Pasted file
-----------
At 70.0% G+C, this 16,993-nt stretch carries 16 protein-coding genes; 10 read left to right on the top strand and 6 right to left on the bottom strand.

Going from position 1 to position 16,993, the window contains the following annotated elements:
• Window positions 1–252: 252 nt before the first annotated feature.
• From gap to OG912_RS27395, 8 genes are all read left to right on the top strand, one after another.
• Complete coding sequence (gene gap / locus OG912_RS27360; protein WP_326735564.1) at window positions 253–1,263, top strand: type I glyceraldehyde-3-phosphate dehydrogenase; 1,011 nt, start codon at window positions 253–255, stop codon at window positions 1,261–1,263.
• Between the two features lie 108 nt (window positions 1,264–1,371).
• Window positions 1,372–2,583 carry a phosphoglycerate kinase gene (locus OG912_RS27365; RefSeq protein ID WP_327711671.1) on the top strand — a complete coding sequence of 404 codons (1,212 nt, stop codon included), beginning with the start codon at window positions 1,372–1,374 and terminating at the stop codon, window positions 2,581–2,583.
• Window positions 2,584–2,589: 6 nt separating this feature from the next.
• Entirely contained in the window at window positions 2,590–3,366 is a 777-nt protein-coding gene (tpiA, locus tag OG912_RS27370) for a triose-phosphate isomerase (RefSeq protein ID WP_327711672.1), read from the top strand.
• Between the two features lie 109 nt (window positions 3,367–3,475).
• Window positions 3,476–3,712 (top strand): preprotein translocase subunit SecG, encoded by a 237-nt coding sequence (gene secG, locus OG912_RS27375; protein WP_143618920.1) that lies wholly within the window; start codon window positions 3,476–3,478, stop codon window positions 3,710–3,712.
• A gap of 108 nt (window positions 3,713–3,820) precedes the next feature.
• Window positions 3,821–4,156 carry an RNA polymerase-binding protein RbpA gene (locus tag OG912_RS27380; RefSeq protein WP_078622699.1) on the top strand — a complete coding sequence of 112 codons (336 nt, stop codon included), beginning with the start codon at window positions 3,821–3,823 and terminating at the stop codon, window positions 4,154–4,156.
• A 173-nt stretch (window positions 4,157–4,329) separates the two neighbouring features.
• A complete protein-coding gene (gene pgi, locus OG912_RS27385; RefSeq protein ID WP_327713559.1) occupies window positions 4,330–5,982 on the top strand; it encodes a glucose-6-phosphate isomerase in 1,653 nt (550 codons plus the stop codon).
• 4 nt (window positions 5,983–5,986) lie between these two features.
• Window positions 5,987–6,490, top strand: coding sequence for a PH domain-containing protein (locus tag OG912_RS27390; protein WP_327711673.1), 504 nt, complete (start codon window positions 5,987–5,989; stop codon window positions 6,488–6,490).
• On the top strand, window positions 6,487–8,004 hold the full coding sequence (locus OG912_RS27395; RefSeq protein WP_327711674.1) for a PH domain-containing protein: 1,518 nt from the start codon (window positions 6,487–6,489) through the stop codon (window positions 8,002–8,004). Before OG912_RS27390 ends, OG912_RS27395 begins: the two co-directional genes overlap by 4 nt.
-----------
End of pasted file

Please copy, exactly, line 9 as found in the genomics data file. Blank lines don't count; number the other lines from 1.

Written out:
• Entirely contained in the window at window positions 2,590–3,366 is a 777-nt protein-coding gene (tpiA, locus tag OG912_RS27370) for a triose-phosphate isomerase (RefSeq protein ID WP_327711672.1), read from the top strand.